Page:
Content-creation programs, such as word processors or publishing suites, are only starting to add e-book formats to their lists of possible exports. Most of the time, you'll need to use some kind of standalone application to perform the final conversion.
Some of the tools you might encounter are designed for extremely specific jobs and are not general conversion utilities. Those producing e-books for the Kindle, for instance, need to use Amazon's own e-book tool called KindleGen to produce a Kindle-compatible file from HTML or Epub input.
These are only four of the better-known conversion applications; there are a lot more out there. In contrasting their behaviors and capabilities, it's clear we're still a ways from having a single end-to-end suite that fits the majority of users' needs.
Adobe InDesign CS5.5
InDesign is normally thought of as a full-blown desktop publishing suite, but in its last couple of incarnations -- especially in the upcoming 5.5 release -- it's been positioned more as a platform for generating output to many different destinations.
The program now includes export options for the Epub format. InDesign accepts a broad range of document formats for import, and can even map style information from the source document to whatever style definitions you have set up in InDesign. A plug-in from Amazon also lets you export directly from InDesign to the Kindle format.
InDesign has two big downsides. The first is the scope and scale of the program. Because it's a full-blown publishing solution, it requires a lot more work to generate a finished product than a simple conversion utility. Second is the price tag: it starts at $699. That puts it out of reach for users not prepared to invest that much money, although the 30-day trial version should give you an idea of whether it's worth the money or is overkill for your needs.
Adobe InDesign CS5 from Adobe Systems Inc.
Platforms: Windows XP/Vista/7, OS X 10.5.8/10.6
Calibre, a free and open-source application, is marketed more as a personal e-book management solution than a production suite. That said, it can be used as an e-book conversion utility, and a remarkably powerful one -- provided you understand the full range of options. For that reason it may well be the best place to start, especially if you're distilling output for multiple e-book formats.
The best thing about Calibre is its support for a broad range of input document types: the program can accept ODF, RTF, Epub, MOBI, PDF and HTML. Calibre can also reformat documents according to various heuristic rules (unwrapping plain text that has too many line breaks, for instance), or inserting chapter breaks by looking for certain text structures (such as a line break, the word "Chapter" and then a number).
However, Calibre doesn't support DOC or DOCX documents, so anything coming from Word will have to be saved in another format first. Saving in either ODF or HTML from Word seemed to do the best job of preserving formatting and features, including things like monospaced formatting for code examples. The program can also convert books in bulk as well as individually.
Calibre from Kovid Goyal
Platforms: Windows, OS X, Linux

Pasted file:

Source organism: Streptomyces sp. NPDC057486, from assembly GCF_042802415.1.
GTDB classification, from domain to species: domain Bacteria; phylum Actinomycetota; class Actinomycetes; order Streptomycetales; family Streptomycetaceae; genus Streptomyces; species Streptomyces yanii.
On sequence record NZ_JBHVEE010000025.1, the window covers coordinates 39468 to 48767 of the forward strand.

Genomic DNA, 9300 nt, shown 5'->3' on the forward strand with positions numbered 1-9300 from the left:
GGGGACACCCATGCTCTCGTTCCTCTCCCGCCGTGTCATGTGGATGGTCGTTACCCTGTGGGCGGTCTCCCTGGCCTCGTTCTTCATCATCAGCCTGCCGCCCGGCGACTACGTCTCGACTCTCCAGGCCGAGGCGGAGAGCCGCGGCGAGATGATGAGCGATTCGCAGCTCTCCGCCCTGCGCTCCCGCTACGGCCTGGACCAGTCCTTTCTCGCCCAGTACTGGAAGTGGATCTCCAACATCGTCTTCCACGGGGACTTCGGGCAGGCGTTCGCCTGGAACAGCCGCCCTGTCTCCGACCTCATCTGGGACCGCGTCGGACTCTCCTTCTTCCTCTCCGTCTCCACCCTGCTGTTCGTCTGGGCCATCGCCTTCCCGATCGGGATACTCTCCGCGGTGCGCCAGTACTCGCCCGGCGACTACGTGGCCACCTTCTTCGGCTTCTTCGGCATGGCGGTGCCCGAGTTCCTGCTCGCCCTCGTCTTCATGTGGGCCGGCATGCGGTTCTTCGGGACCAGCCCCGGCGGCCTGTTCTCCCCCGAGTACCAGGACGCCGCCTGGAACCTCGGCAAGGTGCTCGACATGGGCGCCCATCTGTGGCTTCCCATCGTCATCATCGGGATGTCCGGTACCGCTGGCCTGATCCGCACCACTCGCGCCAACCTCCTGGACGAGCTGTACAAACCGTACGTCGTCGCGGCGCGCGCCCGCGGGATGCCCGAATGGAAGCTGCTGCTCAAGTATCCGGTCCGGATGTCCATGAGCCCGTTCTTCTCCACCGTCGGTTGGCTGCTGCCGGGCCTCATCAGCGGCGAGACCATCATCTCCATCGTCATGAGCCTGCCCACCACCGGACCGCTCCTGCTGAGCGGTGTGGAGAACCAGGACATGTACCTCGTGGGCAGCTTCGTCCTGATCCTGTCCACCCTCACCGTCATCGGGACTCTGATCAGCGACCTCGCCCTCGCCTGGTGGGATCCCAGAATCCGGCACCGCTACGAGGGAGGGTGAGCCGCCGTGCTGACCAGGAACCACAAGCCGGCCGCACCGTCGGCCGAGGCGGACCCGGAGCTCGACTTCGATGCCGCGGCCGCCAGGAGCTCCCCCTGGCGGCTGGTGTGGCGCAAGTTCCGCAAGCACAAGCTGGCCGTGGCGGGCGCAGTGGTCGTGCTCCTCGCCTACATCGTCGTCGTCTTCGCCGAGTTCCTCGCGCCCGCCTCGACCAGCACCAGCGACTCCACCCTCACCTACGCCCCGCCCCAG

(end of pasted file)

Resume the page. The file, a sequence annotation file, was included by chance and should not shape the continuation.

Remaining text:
OpenOffice.org is itself not an e-book system, of course: It's a free open-source productivity suite. That said, a number of people have authored add-ons for OpenOffice.org for exporting to e-book formats from within the program.
Writer2ePub, for instance, exports directly from within OpenOffice into Epub format; ODFToEPub can perform standalone conversion of ODF files or work as an OpenOffice add-in.
OpenOffice.org also has a powerful native PDF export function, one with a greater range of options than the native exporter in Microsoft Word. That's useful as long as you don't mind using PDF as a target document type.
OpenOffice.org from Oracle
Platforms: Windows, OS X, Linux, Solaris
A more modest example of an e-book production application, Sigil is both free and open source. It's a lot closer to an editor that exports to e-books (it sports a built-in document editor) than a conversion suite for existing documents, but it also includes various tools for collating and assembling a finished e-book (such as a table of contents editor).
Sigil's main drawback is how it handles importing. It only accepts HTML, plain text or existing Epub files as input documents, so it will most likely work best if you are able to export your original document to HTML in a way that preserves all the most important formatting. A similar program, Jutoh, accepts OPL files and has slightly more robust editing options; it costs $39.
Sigil from Strahinja Markovic
Platforms: Windows XP/Vista/7, OS X 10.5/10.6, Linux
The recent massive surge in demand for e-books hasn't yet triggered a concomitant surge in development of polished products for e-book production. The one thing that's most conspicuously lacking is a single gold-standard product that guides users through the whole workflow and helps them check their results. With all the different book formats that are floating around, putting together such a product might well be an order of magnitude tougher than anyone expects.
The good news is that the e-book boom has helped consolidate formats a bit. The Kindle, the Nook and the iTunes Bookstore (which services both the iPhone and iPad) now stand out as the most common targets for e-books.
The time's right for a product that can walk you through the whole process. For now, though, we'll have to settle for using the tools that do exist, and using them with care and attention.
Serdar Yegulalp has been writing about computers and information technology for over 15 years for a variety of publications.
This story, "Creating an E-book: Tips on Document Formatting" was originally published by Computerworld.